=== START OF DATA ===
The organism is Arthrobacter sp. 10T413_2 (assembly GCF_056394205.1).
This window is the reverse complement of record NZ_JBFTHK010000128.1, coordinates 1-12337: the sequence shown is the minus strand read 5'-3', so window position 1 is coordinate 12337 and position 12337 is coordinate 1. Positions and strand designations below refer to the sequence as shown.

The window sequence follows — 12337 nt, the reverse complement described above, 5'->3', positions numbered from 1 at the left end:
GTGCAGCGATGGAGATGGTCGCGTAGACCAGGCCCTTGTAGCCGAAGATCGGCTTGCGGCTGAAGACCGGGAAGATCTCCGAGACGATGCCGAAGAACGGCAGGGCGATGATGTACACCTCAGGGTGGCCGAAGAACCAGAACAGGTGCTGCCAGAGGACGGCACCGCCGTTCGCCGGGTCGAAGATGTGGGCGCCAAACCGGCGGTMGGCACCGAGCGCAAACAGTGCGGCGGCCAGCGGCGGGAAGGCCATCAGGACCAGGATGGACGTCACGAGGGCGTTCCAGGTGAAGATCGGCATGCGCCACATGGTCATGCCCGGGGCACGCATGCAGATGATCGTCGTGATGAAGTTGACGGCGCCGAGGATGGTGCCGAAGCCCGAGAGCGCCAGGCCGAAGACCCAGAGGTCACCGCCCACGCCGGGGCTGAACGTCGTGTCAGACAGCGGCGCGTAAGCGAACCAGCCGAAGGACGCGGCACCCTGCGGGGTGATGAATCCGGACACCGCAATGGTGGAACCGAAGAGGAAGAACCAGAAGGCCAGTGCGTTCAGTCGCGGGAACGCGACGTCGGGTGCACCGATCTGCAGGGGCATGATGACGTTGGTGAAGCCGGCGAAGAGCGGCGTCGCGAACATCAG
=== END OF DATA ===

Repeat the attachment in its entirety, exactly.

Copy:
The organism is Arthrobacter sp. 10T413_2 (assembly GCF_056394205.1).
This window is the reverse complement of record NZ_JBFTHK010000128.1, coordinates 1-12337: the sequence shown is the minus strand read 5'-3', so window position 1 is coordinate 12337 and position 12337 is coordinate 1. Positions and strand designations below refer to the sequence as shown.

The window sequence follows — 12337 nt, the reverse complement described above, 5'->3', positions numbered from 1 at the left end:
GTGCAGCGATGGAGATGGTCGCGTAGACCAGGCCCTTGTAGCCGAAGATCGGCTTGCGGCTGAAGACCGGGAAGATCTCCGAGACGATGCCGAAGAACGGCAGGGCGATGATGTACACCTCAGGGTGGCCGAAGAACCAGAACAGGTGCTGCCAGAGGACGGCACCGCCGTTCGCCGGGTCGAAGATGTGGGCGCCAAACCGGCGGTMGGCACCGAGCGCAAACAGTGCGGCGGCCAGCGGCGGGAAGGCCATCAGGACCAGGATGGACGTCACGAGGGCGTTCCAGGTGAAGATCGGCATGCGCCACATGGTCATGCCCGGGGCACGCATGCAGATGATCGTCGTGATGAAGTTGACGGCGCCGAGGATGGTGCCGAAGCCCGAGAGCGCCAGGCCGAAGACCCAGAGGTCACCGCCCACGCCGGGGCTGAACGTCGTGTCAGACAGCGGCGCGTAAGCGAACCAGCCGAAGGACGCGGCACCCTGCGGGGTGATGAATCCGGACACCGCAATGGTGGAACCGAAGAGGAAGAACCAGAAGGCCAGTGCGTTCAGTCGCGGGAACGCGACGTCGGGTGCACCGATCTGCAGGGGCATGATGACGTTGGTGAAGCCGGCGAAGAGCGGCGTCGCGAACATCAG